Hard to believe, but for some people out there, the Internet is the real world. I sometimes get the impression that what happens in what I call real Life, the interaction with living people face-to-face and all it entails, is something which rather more than a handful of people cannot cope with, have removed themselves from. Of course, when you look at the entire world and the number of people who inhabit it, the real number of people who are living in a fantasy, virtual world seems incredibly small but, and this is a big but, even then it is far too large.
It may well be, and I am quite happy to accept this if someone can prove it to me, that these people aren’t really cut off, that they don’t really live in this virtual world and no other. It may be that the Internet, the social media networks, Facebook, Twitter and all the others, really are just a hobby and that they can tell the difference. But, if that’s the case, why do they take it so seriously?
Fine, most of the time it is just rhetoric, a little outburst over someone disappearing from their virtual lives, a little bit of bravado in front of everyone else. Although, I’m not sure that anyone else would really notice when a follower has ditched, dumped, abandoned another person. They are all far to concerned with themselves.
At the same time, I can’t help but get the feeling some people really do take it seriously. They work hard to get as many followers as possible while, quietly, not following so many people themselves. I’ve seen quite a few advertising, there is no other name for it, for more followers whilst following absolutely no one themselves. Is there a point to it all? Is there a massive scoreboard up there, in the virtual sky, saying who has made it, who is just a runner-up and who, dread the thought, a has-been?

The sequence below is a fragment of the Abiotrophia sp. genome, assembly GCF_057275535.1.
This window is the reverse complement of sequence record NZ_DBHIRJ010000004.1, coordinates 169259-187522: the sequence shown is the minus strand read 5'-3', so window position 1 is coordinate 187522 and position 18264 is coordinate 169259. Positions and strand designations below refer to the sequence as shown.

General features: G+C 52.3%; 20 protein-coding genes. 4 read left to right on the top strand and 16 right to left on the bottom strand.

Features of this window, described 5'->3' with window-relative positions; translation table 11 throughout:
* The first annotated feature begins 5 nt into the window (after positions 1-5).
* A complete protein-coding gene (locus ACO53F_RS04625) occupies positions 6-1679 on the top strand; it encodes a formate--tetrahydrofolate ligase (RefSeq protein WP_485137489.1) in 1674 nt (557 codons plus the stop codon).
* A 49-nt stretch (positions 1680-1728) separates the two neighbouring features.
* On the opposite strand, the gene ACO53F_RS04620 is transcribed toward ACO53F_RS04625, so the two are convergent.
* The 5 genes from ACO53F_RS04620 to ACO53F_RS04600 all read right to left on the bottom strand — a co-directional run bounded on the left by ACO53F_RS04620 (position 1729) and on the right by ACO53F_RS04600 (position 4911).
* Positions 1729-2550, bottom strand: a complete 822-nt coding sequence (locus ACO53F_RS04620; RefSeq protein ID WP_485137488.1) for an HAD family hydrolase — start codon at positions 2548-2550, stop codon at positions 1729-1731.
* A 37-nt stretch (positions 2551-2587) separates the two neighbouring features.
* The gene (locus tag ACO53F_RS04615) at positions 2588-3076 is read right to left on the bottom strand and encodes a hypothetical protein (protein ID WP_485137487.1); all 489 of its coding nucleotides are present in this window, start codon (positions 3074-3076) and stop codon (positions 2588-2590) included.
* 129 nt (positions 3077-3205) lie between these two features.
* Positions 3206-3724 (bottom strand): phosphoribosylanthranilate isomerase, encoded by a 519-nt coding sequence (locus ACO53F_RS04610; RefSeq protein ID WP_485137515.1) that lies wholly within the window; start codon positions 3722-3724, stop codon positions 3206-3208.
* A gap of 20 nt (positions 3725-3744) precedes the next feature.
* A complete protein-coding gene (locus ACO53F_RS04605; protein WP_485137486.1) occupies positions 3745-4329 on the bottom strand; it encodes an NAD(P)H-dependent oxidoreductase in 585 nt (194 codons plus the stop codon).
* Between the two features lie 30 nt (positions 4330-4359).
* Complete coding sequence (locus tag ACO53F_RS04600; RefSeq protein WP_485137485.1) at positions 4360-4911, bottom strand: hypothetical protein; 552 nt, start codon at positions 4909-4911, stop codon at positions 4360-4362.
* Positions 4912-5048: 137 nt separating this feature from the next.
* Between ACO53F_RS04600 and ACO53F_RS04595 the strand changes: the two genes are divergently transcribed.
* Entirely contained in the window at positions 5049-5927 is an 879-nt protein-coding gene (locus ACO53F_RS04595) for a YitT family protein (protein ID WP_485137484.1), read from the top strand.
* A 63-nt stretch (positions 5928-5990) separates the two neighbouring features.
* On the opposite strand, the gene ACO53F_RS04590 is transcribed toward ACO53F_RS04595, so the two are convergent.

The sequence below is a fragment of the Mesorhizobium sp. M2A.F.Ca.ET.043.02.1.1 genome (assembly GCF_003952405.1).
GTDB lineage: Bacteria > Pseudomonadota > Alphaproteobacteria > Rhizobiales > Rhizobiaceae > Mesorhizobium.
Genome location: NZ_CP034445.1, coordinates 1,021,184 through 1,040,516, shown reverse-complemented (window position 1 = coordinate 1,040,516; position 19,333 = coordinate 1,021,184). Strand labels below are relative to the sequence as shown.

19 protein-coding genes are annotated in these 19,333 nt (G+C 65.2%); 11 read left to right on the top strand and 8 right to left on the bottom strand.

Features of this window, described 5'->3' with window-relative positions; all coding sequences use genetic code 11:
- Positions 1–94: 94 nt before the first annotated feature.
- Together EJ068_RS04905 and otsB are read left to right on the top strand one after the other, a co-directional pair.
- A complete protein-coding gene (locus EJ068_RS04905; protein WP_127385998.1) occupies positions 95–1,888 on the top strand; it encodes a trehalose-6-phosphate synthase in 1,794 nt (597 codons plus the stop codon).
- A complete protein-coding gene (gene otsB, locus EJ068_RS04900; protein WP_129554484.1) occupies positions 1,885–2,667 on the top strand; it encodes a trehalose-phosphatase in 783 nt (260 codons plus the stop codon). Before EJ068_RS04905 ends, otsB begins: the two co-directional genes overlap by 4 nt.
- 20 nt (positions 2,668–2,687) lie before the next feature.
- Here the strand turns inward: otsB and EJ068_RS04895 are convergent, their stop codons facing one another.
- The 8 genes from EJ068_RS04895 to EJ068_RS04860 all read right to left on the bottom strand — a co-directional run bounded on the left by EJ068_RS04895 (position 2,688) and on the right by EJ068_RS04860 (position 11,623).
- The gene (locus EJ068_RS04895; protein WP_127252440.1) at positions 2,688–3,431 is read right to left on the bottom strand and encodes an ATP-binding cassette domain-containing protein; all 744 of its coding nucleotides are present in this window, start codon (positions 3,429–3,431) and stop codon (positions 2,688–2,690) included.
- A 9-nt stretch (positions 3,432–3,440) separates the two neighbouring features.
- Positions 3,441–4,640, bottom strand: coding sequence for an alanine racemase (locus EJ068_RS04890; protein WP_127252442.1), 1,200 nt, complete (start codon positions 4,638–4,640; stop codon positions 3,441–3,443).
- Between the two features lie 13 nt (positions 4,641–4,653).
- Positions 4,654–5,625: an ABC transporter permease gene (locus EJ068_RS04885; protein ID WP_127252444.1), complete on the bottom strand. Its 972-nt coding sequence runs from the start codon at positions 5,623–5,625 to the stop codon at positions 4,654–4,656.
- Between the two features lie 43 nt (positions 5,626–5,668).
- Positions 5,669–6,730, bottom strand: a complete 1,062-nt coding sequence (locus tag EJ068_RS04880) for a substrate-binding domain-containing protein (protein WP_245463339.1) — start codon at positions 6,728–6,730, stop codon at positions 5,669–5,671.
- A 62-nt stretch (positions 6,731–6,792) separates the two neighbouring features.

Perhaps it is a mix of Real Life – the actual day-to-day – and virtual life, a small area which overlaps one with the other. Perhaps it is the feeling of hurt one feels when a real friend, someone you actually know, deserts you being imposed upon the virtual world, of friends you might never have met, might never have had a real conversation with. I am, of course, assuming that Twitter allows real conversations in more than just a virtual social manner. The feeling of loss when someone goes without saying goodbye, without giving any form of an explanation.
In the Internet this has been changed from just a simple loss to something far more dramatic. People who unfollow are no longer friends or even ex-friends. They have become enemies. If you’re not with me, you must be against me. Where have we heard that before.
There are even web sites which specialize is keeping track of a person’s followers, on various social media sites, and letting you know that a certain number have joined, a certain number have left. As if the user themselves in incapable of seeing a change in numbers, incapable of noticing the difference themselves. There are even a few sites which list exactly who has moved on which, for me, is not just sad but, to a certain extent, a breach of privacy. Do I need a faceless entity to tell me that users X and Y are no longer there? What am I going to do with the information?
Are there people out there, in the Internet, who are so fixated on their follower count that they’d consider some form of revenge? Because that’s what such systems, such listings, seem to encourage.
Is that really what social media networking is all about?
Love & Kisses, Viki.